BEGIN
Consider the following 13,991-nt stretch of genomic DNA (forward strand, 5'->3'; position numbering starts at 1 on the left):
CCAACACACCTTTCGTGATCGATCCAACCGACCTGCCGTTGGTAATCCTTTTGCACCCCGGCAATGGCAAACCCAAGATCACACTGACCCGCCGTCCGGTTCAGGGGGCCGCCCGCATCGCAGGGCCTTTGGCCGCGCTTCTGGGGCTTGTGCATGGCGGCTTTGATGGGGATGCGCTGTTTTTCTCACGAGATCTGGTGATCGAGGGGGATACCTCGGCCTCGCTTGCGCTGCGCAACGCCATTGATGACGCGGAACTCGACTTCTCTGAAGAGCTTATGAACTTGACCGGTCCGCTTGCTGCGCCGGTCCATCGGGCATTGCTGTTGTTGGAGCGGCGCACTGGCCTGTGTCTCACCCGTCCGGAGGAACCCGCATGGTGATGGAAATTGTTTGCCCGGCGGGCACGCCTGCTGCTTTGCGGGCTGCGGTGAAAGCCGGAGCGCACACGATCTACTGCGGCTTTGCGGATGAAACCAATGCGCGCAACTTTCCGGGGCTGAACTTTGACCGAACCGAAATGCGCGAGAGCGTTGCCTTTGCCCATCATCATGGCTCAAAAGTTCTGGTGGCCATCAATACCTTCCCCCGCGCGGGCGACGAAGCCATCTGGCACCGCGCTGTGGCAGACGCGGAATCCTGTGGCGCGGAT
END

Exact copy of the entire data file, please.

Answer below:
Consider the following 13,991-nt stretch of genomic DNA (forward strand, 5'->3'; position numbering starts at 1 on the left):
CCAACACACCTTTCGTGATCGATCCAACCGACCTGCCGTTGGTAATCCTTTTGCACCCCGGCAATGGCAAACCCAAGATCACACTGACCCGCCGTCCGGTTCAGGGGGCCGCCCGCATCGCAGGGCCTTTGGCCGCGCTTCTGGGGCTTGTGCATGGCGGCTTTGATGGGGATGCGCTGTTTTTCTCACGAGATCTGGTGATCGAGGGGGATACCTCGGCCTCGCTTGCGCTGCGCAACGCCATTGATGACGCGGAACTCGACTTCTCTGAAGAGCTTATGAACTTGACCGGTCCGCTTGCTGCGCCGGTCCATCGGGCATTGCTGTTGTTGGAGCGGCGCACTGGCCTGTGTCTCACCCGTCCGGAGGAACCCGCATGGTGATGGAAATTGTTTGCCCGGCGGGCACGCCTGCTGCTTTGCGGGCTGCGGTGAAAGCCGGAGCGCACACGATCTACTGCGGCTTTGCGGATGAAACCAATGCGCGCAACTTTCCGGGGCTGAACTTTGACCGAACCGAAATGCGCGAGAGCGTTGCCTTTGCCCATCATCATGGCTCAAAAGTTCTGGTGGCCATCAATACCTTCCCCCGCGCGGGCGACGAAGCCATCTGGCACCGCGCTGTGGCAGACGCGGAATCCTGTGGCGCGGAT